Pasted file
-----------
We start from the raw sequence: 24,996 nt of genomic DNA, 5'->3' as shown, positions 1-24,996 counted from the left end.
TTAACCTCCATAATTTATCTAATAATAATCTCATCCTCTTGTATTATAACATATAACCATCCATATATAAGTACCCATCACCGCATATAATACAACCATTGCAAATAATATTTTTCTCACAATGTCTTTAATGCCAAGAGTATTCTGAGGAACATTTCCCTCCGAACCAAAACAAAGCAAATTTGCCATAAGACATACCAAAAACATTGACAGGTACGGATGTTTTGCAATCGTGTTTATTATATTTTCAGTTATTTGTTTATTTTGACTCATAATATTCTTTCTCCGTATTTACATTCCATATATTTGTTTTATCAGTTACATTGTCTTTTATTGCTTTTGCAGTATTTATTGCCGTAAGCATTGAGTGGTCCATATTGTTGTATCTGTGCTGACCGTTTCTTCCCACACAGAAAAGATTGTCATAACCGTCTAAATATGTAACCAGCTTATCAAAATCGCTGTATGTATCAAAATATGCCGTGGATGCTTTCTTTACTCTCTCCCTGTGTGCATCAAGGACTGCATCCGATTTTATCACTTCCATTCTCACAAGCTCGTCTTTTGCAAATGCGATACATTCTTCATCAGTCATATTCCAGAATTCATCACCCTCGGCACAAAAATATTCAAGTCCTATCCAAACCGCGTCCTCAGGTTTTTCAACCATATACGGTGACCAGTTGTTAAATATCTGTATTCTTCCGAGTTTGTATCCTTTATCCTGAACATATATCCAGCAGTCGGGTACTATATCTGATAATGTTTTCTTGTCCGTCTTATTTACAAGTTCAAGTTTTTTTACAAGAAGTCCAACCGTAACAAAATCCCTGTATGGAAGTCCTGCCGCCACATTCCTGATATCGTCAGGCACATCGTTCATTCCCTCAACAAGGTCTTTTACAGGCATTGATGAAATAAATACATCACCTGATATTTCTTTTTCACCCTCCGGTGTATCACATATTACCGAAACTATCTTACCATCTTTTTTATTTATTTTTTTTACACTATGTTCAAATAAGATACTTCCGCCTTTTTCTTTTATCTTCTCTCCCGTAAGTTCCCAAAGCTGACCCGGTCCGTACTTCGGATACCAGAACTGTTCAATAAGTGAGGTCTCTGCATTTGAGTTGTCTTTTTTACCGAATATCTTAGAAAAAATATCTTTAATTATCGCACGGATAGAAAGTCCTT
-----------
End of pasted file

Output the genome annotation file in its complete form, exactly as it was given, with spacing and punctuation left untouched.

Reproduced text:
We start from the raw sequence: 24,996 nt of genomic DNA, 5'->3' as shown, positions 1-24,996 counted from the left end.
TTAACCTCCATAATTTATCTAATAATAATCTCATCCTCTTGTATTATAACATATAACCATCCATATATAAGTACCCATCACCGCATATAATACAACCATTGCAAATAATATTTTTCTCACAATGTCTTTAATGCCAAGAGTATTCTGAGGAACATTTCCCTCCGAACCAAAACAAAGCAAATTTGCCATAAGACATACCAAAAACATTGACAGGTACGGATGTTTTGCAATCGTGTTTATTATATTTTCAGTTATTTGTTTATTTTGACTCATAATATTCTTTCTCCGTATTTACATTCCATATATTTGTTTTATCAGTTACATTGTCTTTTATTGCTTTTGCAGTATTTATTGCCGTAAGCATTGAGTGGTCCATATTGTTGTATCTGTGCTGACCGTTTCTTCCCACACAGAAAAGATTGTCATAACCGTCTAAATATGTAACCAGCTTATCAAAATCGCTGTATGTATCAAAATATGCCGTGGATGCTTTCTTTACTCTCTCCCTGTGTGCATCAAGGACTGCATCCGATTTTATCACTTCCATTCTCACAAGCTCGTCTTTTGCAAATGCGATACATTCTTCATCAGTCATATTCCAGAATTCATCACCCTCGGCACAAAAATATTCAAGTCCTATCCAAACCGCGTCCTCAGGTTTTTCAACCATATACGGTGACCAGTTGTTAAATATCTGTATTCTTCCGAGTTTGTATCCTTTATCCTGAACATATATCCAGCAGTCGGGTACTATATCTGATAATGTTTTCTTGTCCGTCTTATTTACAAGTTCAAGTTTTTTTACAAGAAGTCCAACCGTAACAAAATCCCTGTATGGAAGTCCTGCCGCCACATTCCTGATATCGTCAGGCACATCGTTCATTCCCTCAACAAGGTCTTTTACAGGCATTGATGAAATAAATACATCACCTGATATTTCTTTTTCACCCTCCGGTGTATCACATATTACCGAAACTATCTTACCATCTTTTTTATTTATTTTTTTTACACTATGTTCAAATAAGATACTTCCGCCTTTTTCTTTTATCTTCTCTCCCGTAAGTTCCCAAAGCTGACCCGGTCCGTACTTCGGATACCAGAACTGTTCAATAAGTGAGGTCTCTGCATTTGAGTTGTCTTTTTTACCGAATATCTTAGAAAAAATATCTTTAATTATCGCACGGATAGAAAGTCCTT